Son Volt, Cowboy Junkies Take Seattle Zoo
Son Volt, Cowboy Junkies – Woodland Park Zoo – Seattle, WA – July 22, 2009
It’s been twenty-one years since Cowboy Junkies lept ahead of their time to release Trinity Sessions – their second album, granted, but the one which undoubtedly solidified the mark they were making on modern music. It’s hard to imagine many new-formed bands sticking together for so long these days, but then the Junkies are three-fifths family, and their synergy as a group is strong. The band with whom they’ve been touring this summer – Son Volt – has been around nearly as long (they made their debut in ‘95, after the now-famous dissolution of Uncle Tupelo). Together, the two groups have been making their way around the country as one of this summer’s finest double-bookings (at least as far as roots fans are concerned). Last night, they made a stop at Seattle Zoo, with the Junkies on first.
It’s hard for me to watch Margo Timmins onstage. Having seen her band a handful of times, I always get the feeling she still wrestles with a bit of stage fright. Her movements, in direct contrast to the power and intuition of her voice, feel rehearsed and reserved. It’s an interesting juxtaposition – that of her body and voice – and I feel almost compelled to kick back and close my eyes when she’s onstage. Last night, as usual, she held the microphone hard with one hand and draped the other, wrist-deep, over the back of the stand. Head bowed, eyes frequently closed or squinting, it was almost like she was singing in secret, all but covering her mouth. But then out came her voice, with so much power and nuance…an interesting thing to watch.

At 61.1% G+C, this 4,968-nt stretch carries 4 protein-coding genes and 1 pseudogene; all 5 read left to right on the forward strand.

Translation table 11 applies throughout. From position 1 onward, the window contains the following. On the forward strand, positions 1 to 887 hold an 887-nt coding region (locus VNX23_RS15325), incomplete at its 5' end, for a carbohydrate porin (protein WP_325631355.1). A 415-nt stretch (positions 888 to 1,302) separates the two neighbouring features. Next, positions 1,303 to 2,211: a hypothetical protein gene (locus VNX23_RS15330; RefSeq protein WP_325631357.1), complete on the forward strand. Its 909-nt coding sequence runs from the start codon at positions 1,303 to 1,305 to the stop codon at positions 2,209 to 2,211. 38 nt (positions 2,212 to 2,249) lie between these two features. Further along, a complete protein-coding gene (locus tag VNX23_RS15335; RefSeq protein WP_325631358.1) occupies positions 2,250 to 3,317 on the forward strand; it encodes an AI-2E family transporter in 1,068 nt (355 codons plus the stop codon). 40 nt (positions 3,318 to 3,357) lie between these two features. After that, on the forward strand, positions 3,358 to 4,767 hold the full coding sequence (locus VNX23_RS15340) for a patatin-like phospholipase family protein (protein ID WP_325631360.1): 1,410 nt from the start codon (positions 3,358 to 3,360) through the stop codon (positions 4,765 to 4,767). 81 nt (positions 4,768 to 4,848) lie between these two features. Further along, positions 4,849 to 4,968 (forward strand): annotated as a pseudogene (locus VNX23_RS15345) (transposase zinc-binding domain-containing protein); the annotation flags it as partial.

Behind her, her brother Peter kept a smooth beat on drums. Their other brother Michael, who writes the songs, sat practically still, angled away from half the audience, unassumingly strumming a solid rhythm guitar. Even Jeff Bird (mandolin, harmonica), with all his exuberance, looked much more reserved than the notes which poured so energetically from his instruments. Pulling from their entire career, they delivered a couple of songs from a forthcoming disc they’re working on now, and a Neil Young cover (”Don’t Let It Bring You Down,” which they dedicated to a friend celebrating her 60th birthday). They played their whole set so still it was almost deadpan, yet the sound that came from them was big and stirring enough that the audience jumped to its feet at the end, demanding an encore (which wasn’t obliged, presumably due to time restraints).
Son Volt opened their set with “The Picture” from 2007’s The Search, hitting the stage with at least five times the energy and momentum as that of the night’s first band. (It’s hard to imagine calling Cowboy Junkies an opener, considering; also the tour these two groups are on has seen them switching the billing order from time to time.) The seminal alt-country quintet delivered a spirited set of mostly tunes from their latest release, American Central Dust. Though many of the arrangements felt slower than those on the record, tunes like “Dynamite” came across better and more resonant from the stage than they did from the studio.
The band noted on its blog yesterday that it had taken an unexpected day off in Portland, so it’s likely that leader Jay Farrar was well-rested and eager to hop onto a stage again. He seemed to have the crowd in his pocket from very early on, and the group delivered great performances of Central Dust highlights – particularly “Dust of Daylight,” with its well-pronounced steel solos from new member Mark Spencer. The set was, indeed, enough to interest both long-time fans and cynical reporters like myself who, admittedly, don’t always cotton to every record Son Volt delivers. Lesson learned: Son Volt is perhaps a band best taken in live.
This review originally written for SoundNW.com